Growing up I had bought into this narrative that I was not Appalachian enough. Only until I left did I realize just how much my upbringing and heritage was ingrained in my everyday life. During my college years, I struggled with balancing my identity. There is this saying back home, “Don’t go above your rasin’,” that is branded in the back of my brain at all times. This phrase can mean many things, but, generally, it means to not act like one is better than their family and peers—including moving off to the city and leaving behind the people who raised you. I felt this immense pressure from my family and friends to come back because they were “my people.” I even considered forfeiting a full-tuition scholarship to transfer to Eastern Kentucky University so I could be closer to family and feel more comfortable around my peers.

View from Sweet’s family farm in Newport Tennessee

However, I stuck it out and in the process found myself eager to belong in an urban setting. I tried to join different organizations and become more involved, but, again, I never felt like I really belonged in any of them. The fear of being misunderstood by others plagued my thoughts, consuming them like kudzu growing on a hillside. I ditched the accent so I could fit into my chosen profession and altered my vocabulary in order to be perceived in a way that concealed my identity until I was comfortable enough to reveal those parts of myself.

After graduating from NKU, I decided to stick around in the area. Although I like the convenience of the urban setting and have adapted to my surroundings quite nicely, I still long for my home. Upon taking exit 29 off southbound I-75, I am greeted with the same abandoned gas stations and restaurants; time instantly suppresses itself as I drive the same stretch of Highway 25W—a scene I know so well, I could likely drive it with my eyes closed. Cars drive slower and words stay in people’s mouths a few seconds longer. On my drive home, I am reminded of the patience those rolling mountains cast – how they do not boast judgment but, instead, humbly possess the wisdoms of nature and whisper the stories of their people quietly in the breeze.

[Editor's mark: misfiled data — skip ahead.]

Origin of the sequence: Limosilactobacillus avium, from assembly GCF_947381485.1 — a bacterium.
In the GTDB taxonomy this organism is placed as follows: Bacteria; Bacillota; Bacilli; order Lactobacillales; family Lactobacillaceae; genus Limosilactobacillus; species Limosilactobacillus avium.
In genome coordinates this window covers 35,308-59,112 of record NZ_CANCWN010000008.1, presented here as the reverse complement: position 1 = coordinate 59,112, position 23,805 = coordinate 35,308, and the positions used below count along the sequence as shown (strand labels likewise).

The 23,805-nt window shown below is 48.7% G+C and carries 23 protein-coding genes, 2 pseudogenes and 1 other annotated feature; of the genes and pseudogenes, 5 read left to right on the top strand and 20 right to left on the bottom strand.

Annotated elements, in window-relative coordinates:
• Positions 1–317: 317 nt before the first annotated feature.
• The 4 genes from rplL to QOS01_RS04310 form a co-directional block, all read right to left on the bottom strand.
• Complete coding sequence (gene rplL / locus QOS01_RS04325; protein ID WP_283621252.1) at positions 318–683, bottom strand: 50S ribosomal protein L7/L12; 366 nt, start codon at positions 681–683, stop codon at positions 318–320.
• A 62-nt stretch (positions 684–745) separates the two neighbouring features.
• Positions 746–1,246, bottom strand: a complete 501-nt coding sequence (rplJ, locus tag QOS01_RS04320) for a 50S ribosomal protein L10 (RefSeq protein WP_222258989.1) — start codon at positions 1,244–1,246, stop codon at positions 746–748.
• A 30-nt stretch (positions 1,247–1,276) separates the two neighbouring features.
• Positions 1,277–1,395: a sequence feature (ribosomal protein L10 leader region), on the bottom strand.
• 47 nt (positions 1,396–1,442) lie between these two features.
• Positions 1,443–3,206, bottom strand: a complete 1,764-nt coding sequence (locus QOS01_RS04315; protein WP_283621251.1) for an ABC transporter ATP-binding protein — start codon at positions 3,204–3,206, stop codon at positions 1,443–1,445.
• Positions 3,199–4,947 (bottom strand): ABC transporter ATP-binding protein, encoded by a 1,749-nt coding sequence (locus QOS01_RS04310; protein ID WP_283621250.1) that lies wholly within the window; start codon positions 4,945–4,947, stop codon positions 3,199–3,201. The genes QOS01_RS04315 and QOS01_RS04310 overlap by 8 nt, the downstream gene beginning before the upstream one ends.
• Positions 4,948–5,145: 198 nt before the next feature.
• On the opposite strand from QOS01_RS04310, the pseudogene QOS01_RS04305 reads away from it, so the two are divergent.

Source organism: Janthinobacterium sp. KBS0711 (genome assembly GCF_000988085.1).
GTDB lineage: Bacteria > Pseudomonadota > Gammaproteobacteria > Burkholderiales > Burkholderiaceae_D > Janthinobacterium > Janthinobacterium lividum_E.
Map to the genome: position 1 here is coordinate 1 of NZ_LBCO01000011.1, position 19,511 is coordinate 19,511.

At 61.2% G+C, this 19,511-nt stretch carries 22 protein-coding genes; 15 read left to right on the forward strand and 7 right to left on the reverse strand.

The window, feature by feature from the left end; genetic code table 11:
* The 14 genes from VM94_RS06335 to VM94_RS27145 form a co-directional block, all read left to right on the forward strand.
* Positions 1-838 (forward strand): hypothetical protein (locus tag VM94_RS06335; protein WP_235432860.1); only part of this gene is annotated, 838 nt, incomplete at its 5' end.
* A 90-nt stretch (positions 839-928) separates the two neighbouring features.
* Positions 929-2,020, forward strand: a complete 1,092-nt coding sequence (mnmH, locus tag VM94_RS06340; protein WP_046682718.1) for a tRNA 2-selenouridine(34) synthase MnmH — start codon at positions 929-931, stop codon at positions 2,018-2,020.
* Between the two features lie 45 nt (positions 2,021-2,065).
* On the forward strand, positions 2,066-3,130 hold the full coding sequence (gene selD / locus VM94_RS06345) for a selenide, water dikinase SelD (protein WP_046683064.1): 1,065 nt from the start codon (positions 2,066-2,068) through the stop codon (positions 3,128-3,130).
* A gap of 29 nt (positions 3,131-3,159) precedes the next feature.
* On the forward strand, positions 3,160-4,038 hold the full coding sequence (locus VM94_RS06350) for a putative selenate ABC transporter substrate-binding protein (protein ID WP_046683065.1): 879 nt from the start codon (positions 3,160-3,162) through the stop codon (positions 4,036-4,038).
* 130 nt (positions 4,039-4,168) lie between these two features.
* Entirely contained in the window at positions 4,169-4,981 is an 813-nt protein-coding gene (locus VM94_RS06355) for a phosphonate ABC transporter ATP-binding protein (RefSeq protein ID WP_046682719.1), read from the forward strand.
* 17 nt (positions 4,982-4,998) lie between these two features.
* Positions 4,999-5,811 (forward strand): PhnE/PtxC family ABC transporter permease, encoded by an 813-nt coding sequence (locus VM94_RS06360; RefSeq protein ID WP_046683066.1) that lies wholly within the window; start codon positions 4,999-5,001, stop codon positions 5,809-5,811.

I came across an email from the NKU English department last August advertising Urban Appalachian Community Coalition’s Communications Specialist position opening. I was extremely relieved to know that this region has a local organization that actively works to provides resources and host community and cultural events to support people like me; it is empowering to work alongside such amazing writers, musicians, and advocates. I am no longer intimidated by the calculations of those who do not understand where I come from. Sometimes I can not help but to let a piece of my Appalachian identity peak through when I pronounce iron as “are’n” or play a little John Hartford in my house so loud I am almost certain my neighbors can hear his melodic clogging and banjo breaks. No matter how long I live in the city or what city I live in, I will always need to venture back to Appalachia to be retaught this lesson. I am proud to say I have found comfort and solace in my newfound identity as an urban Appalachian and am working to balance these two parts of me every day.

Erinn Sweet is writer, Communications Specialist for the Urban Appalachian Community Coalition, and the Events & Promotions Coordinator for the Corporation for Findlay Market. Originally from Whitley County Kentucky, she now resides in Covington, KY with her wonderful partner and two cats – leaning out for love, and will lean that way forever.

Leave a Reply

Your email address will not be published. Required fields are marked *